For example, let’s assume an LPTA procurement has five offerors, named 1–5, who submit quotes. For simplicity’s sake, let’s assume the offerors price their proposals in the same price order that they are named—with 1 being the lowest-priced proposal and 5 being the highest-priced proposal. Here, 1 is evaluated, but found to be technically Unacceptable. So the source selection team moves on to evaluate 2. If 2 is found to be Acceptable, many contracting offices will stop evaluating because 2 is the LPTA offeror. However, it would be prudent to evaluate 3 for technical acceptability as well. If 3 is found to be technically acceptable, the agency has now identified 3 as a “next in line” offeror. After award to 2 is announced, if 4 or 5 file a bid protest, the agency can move to dismiss the protest because 4 and 5 are not interested parties.15
It is highly recommended that Contracting Officers evaluate and identify multiple technically acceptable offerors in an LPTA procurement. This additional evaluation should be reflected in contemporaneous documentation and the Source Selection Decision should include a note that identifies the additional offerors who were deemed to be technically acceptable. The number of offerors that need to be evaluated and identified as technically acceptable depends on several factors. It is recommended that at least one additional technically acceptable offeror is identified other than the awardee. However, in certain circumstances, it may be wise to identify more than one. Considerations include the value of the procurement, overall number of offerors, whether the incumbent is one of the unsuccessful offerors, and the time and resources required to technically evaluate additional offerors (“simple” evaluations that can be conducted quickly favor identifying multiple additional technically acceptable offerors).
Agency attorneys litigating bid protests in LPTA procurements should communicate with the contracting team in order to determine if a next in line offeror exists. If so, the attorney should immediately file a motion to dismiss for lack of interested party status because the protester would not be next in line for award even if its protest were to be sustained. These motions are relatively simple, requiring only a brief recitation of the facts, citations to the law, and the evaluation documentation proving that a next in line vendor exist between the awardee and the protester.
A few extra hours of technical evaluation on the front end could save the government months of stayed performance on the back end. Or, as Ben Franklin would prefer to say, an ounce of contract formation prevention is worth a pound of bid protest litigation cure. TAL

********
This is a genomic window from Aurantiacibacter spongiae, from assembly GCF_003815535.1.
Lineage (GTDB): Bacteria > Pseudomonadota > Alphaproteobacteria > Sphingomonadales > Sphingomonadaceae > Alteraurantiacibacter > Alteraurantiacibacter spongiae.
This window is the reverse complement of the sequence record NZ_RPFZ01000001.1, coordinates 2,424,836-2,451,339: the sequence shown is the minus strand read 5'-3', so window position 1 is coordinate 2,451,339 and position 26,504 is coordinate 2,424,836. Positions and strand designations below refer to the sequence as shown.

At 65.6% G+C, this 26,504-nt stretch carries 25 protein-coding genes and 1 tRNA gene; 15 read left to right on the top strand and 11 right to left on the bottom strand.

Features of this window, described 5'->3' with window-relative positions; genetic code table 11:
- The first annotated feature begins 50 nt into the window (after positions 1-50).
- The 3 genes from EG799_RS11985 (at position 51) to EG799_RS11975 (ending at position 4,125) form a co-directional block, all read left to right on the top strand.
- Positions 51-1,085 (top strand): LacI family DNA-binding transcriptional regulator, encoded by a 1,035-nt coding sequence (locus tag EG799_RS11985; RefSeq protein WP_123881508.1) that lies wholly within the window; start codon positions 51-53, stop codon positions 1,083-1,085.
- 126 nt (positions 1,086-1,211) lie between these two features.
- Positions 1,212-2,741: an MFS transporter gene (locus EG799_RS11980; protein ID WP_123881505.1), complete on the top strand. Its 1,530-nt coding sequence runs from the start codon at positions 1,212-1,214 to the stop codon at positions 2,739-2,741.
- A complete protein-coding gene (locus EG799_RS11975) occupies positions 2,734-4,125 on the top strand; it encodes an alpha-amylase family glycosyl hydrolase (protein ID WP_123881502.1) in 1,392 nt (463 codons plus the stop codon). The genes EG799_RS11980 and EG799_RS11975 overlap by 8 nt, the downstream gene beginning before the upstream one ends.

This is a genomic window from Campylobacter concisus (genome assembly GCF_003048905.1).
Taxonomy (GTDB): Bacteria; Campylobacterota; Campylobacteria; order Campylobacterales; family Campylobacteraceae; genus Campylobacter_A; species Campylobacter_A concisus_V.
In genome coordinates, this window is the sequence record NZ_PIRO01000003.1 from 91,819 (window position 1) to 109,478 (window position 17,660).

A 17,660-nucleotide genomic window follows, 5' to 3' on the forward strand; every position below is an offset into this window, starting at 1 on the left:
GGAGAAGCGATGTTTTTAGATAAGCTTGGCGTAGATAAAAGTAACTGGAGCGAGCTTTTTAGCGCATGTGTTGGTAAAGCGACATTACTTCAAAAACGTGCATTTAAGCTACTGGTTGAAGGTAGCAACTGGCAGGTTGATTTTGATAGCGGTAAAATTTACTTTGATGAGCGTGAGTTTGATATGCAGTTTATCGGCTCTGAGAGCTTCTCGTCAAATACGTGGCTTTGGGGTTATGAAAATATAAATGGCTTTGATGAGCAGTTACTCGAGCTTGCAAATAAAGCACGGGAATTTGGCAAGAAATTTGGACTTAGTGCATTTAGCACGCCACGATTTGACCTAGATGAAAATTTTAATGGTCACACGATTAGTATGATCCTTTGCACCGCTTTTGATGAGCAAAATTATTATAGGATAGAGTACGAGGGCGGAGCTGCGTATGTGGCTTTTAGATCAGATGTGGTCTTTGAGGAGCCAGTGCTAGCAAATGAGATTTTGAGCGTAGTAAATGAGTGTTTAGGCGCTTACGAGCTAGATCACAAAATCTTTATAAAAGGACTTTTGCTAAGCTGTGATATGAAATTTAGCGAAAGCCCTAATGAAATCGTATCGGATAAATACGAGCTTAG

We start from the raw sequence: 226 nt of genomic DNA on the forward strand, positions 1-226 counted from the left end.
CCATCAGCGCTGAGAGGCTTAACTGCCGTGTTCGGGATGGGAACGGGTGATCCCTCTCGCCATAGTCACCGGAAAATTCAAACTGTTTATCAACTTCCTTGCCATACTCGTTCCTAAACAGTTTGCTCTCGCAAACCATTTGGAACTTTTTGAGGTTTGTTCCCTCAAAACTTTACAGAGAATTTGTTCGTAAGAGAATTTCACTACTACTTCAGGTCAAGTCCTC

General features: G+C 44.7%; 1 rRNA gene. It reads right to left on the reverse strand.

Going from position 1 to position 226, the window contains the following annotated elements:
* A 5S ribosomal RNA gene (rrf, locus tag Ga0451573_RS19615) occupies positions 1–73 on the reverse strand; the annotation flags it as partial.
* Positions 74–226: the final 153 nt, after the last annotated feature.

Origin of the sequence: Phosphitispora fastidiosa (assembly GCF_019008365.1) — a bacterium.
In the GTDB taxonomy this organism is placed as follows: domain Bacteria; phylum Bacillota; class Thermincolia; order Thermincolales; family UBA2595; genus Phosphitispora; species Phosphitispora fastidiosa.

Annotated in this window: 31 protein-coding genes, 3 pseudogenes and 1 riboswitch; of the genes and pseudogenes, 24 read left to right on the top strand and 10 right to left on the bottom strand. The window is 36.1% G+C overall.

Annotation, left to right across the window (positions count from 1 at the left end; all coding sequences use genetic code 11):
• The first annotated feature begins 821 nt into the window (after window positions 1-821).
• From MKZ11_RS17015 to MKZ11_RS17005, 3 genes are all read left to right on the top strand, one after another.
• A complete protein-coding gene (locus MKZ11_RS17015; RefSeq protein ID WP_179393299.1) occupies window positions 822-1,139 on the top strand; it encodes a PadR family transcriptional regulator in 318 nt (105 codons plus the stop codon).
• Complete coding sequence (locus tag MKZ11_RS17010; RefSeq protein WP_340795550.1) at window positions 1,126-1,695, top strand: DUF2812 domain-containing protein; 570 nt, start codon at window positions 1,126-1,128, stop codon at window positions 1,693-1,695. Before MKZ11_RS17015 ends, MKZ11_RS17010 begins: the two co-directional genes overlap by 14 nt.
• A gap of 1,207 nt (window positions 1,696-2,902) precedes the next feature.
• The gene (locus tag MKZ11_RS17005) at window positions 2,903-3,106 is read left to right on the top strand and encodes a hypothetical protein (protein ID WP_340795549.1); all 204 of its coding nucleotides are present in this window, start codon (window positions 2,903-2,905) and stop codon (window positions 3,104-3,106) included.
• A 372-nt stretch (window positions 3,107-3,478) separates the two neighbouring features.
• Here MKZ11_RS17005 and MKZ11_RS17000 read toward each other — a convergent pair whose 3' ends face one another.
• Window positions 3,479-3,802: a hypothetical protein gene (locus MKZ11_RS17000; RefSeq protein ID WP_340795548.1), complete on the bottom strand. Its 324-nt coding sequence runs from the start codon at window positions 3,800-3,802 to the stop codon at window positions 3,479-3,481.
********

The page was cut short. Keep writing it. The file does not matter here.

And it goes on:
1. FAR 15.101-2.
2. FAR 33.103-33.105; 31 U.S.C. § 3553.
3. 31 U.S.C. § 3553(c) and (d).
4. The agency can “override” the CICA stay of performance, but only when “urgent and compelling circumstances” justifies doing so. 31 U.S.C. § 3553(c).
5. 31 U.S.C. § 3554(a)(1); 4 C.F.R. § 21.9(a).
6. Generally, the term “protester” is spelled with an “-er” in protests at GAO and with an “-or” (“protestor”) in protests before the COFC or CAFC. For purposes of consistency within this article, “protester” is spelled with an “-er” throughout.
7. 4 C.F.R. § 21.0(a)(1); Cattlemen’s Meat Co., B-296616, Aug. 30, 2005, 2005 CPD ¶ 167 at 2 n.1.
8. CACI Dynamic Systems, Inc., B-406130, Feb. 28, 2012, 2012 CPD ¶ 77 at 8.
9. SKE Italy Srl, B-414884.3, Jan. 24, 2018, 2018 CPD ¶ 37 at 7 n.2; AllWorld Language Consultants, Inc., B-414244, B-414244.2, Apr. 3, 2017, 2017 CPD ¶ 111 at 3 n.2.
10. Data Gen. Corp. v. Johnson, 78 F. 3d 1556, 1562 (Fed. Cir. 1996).
11. CW Gov’t Travel, Inc. v. United States, 110 Fed. Cl. 462, 494 (2013); see also Data Gen. Corp., 78 F. 3d at 1562 (“[T]o establish prejudice, a protester must show that, had it not been for the alleged error in the procurement process, there was a reasonable likelihood that the protester would have been awarded the contract.”).
12. Distrib. Solutions, Inc. v. United States, 539 F.3d 1340, 1344 (Fed. Cir. 2008).
13. Universal Marine Co., K.S.C. v. United States, 120 Fed. Cl. 240, 248–249 (2015) (“Direct economic interest requires a showing that but for the alleged error, Universal Marine had a ‘substantial chance’ of winning the contract.”)( citing Statistica, Inc. v. Christopher, 102 F.3d 1577, 1582 (Fed. Cir. 1996)).
14. Hyperion, Inc. v. United States, 115 Fed. Cl. 541, 557 (2014) (highest-priced of four “Acceptable” offerors in an LPTA solicitation demonstrated prejudice where by challenging the proposals of all three lower-priced offerors, including the awardee).
15. SKE Italy Srl, B-414884.3, Jan. 24, 2018, 2018 CPD ¶ 37 at 7 n.2; Universal Marine Co., K.S.C., 120 Fed. Cl. at 248–249.